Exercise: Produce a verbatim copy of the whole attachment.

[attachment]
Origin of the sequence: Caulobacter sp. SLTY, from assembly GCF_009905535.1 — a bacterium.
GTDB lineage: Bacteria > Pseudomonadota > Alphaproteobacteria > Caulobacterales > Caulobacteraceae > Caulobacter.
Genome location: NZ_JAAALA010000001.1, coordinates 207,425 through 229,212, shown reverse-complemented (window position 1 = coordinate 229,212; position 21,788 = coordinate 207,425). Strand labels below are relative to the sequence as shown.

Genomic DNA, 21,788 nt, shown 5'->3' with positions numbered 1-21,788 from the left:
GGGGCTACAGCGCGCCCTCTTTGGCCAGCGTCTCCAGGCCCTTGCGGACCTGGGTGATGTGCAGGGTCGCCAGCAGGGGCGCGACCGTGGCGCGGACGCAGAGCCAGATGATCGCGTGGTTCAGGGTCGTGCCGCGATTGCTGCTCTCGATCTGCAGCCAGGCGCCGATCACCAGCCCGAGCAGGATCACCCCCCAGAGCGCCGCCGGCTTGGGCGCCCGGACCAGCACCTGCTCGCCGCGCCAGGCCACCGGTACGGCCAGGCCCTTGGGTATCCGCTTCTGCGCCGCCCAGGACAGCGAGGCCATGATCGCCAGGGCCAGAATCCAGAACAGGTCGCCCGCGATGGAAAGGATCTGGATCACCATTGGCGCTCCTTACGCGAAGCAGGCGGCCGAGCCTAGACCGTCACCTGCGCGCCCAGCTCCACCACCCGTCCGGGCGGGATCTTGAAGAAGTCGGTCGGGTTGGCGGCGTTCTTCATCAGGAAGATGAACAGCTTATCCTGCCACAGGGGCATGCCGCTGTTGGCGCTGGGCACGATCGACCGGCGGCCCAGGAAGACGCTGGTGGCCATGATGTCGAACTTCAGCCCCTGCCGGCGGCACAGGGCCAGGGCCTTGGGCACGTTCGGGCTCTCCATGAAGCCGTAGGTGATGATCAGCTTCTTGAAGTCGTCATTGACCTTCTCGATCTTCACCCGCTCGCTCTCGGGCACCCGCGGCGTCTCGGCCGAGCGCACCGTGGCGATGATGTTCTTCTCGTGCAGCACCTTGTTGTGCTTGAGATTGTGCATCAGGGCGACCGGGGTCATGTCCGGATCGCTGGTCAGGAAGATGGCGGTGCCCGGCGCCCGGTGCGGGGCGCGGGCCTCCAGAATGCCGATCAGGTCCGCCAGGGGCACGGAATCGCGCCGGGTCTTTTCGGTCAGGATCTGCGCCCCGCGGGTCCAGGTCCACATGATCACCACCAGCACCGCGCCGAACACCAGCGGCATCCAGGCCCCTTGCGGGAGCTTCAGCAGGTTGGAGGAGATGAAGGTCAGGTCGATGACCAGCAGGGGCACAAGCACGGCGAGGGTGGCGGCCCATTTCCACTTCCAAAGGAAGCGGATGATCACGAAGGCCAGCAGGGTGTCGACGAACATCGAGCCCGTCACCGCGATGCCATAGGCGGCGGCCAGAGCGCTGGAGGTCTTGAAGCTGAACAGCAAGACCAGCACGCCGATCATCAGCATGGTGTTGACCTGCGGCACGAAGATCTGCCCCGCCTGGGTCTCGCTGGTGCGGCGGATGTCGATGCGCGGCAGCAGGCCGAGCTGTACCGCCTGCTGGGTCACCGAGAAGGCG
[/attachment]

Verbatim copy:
Origin of the sequence: Caulobacter sp. SLTY, from assembly GCF_009905535.1 — a bacterium.
GTDB lineage: Bacteria > Pseudomonadota > Alphaproteobacteria > Caulobacterales > Caulobacteraceae > Caulobacter.
Genome location: NZ_JAAALA010000001.1, coordinates 207,425 through 229,212, shown reverse-complemented (window position 1 = coordinate 229,212; position 21,788 = coordinate 207,425). Strand labels below are relative to the sequence as shown.

Genomic DNA, 21,788 nt, shown 5'->3' with positions numbered 1-21,788 from the left:
GGGGCTACAGCGCGCCCTCTTTGGCCAGCGTCTCCAGGCCCTTGCGGACCTGGGTGATGTGCAGGGTCGCCAGCAGGGGCGCGACCGTGGCGCGGACGCAGAGCCAGATGATCGCGTGGTTCAGGGTCGTGCCGCGATTGCTGCTCTCGATCTGCAGCCAGGCGCCGATCACCAGCCCGAGCAGGATCACCCCCCAGAGCGCCGCCGGCTTGGGCGCCCGGACCAGCACCTGCTCGCCGCGCCAGGCCACCGGTACGGCCAGGCCCTTGGGTATCCGCTTCTGCGCCGCCCAGGACAGCGAGGCCATGATCGCCAGGGCCAGAATCCAGAACAGGTCGCCCGCGATGGAAAGGATCTGGATCACCATTGGCGCTCCTTACGCGAAGCAGGCGGCCGAGCCTAGACCGTCACCTGCGCGCCCAGCTCCACCACCCGTCCGGGCGGGATCTTGAAGAAGTCGGTCGGGTTGGCGGCGTTCTTCATCAGGAAGATGAACAGCTTATCCTGCCACAGGGGCATGCCGCTGTTGGCGCTGGGCACGATCGACCGGCGGCCCAGGAAGACGCTGGTGGCCATGATGTCGAACTTCAGCCCCTGCCGGCGGCACAGGGCCAGGGCCTTGGGCACGTTCGGGCTCTCCATGAAGCCGTAGGTGATGATCAGCTTCTTGAAGTCGTCATTGACCTTCTCGATCTTCACCCGCTCGCTCTCGGGCACCCGCGGCGTCTCGGCCGAGCGCACCGTGGCGATGATGTTCTTCTCGTGCAGCACCTTGTTGTGCTTGAGATTGTGCATCAGGGCGACCGGGGTCATGTCCGGATCGCTGGTCAGGAAGATGGCGGTGCCCGGCGCCCGGTGCGGGGCGCGGGCCTCCAGAATGCCGATCAGGTCCGCCAGGGGCACGGAATCGCGCCGGGTCTTTTCGGTCAGGATCTGCGCCCCGCGGGTCCAGGTCCACATGATCACCACCAGCACCGCGCCGAACACCAGCGGCATCCAGGCCCCTTGCGGGAGCTTCAGCAGGTTGGAGGAGATGAAGGTCAGGTCGATGACCAGCAGGGGCACAAGCACGGCGAGGGTGGCGGCCCATTTCCACTTCCAAAGGAAGCGGATGATCACGAAGGCCAGCAGGGTGTCGACGAACATCGAGCCCGTCACCGCGATGCCATAGGCGGCGGCCAGAGCGCTGGAGGTCTTGAAGCTGAACAGCAAGACCAGCACGCCGATCATCAGCATGGTGTTGACCTGCGGCACGAAGATCTGCCCCGCCTGGGTCTCGCTGGTGCGGCGGATGTCGATGCGCGGCAGCAGGCCGAGCTGTACCGCCTGCTGGGTCACCGAGAAGGCG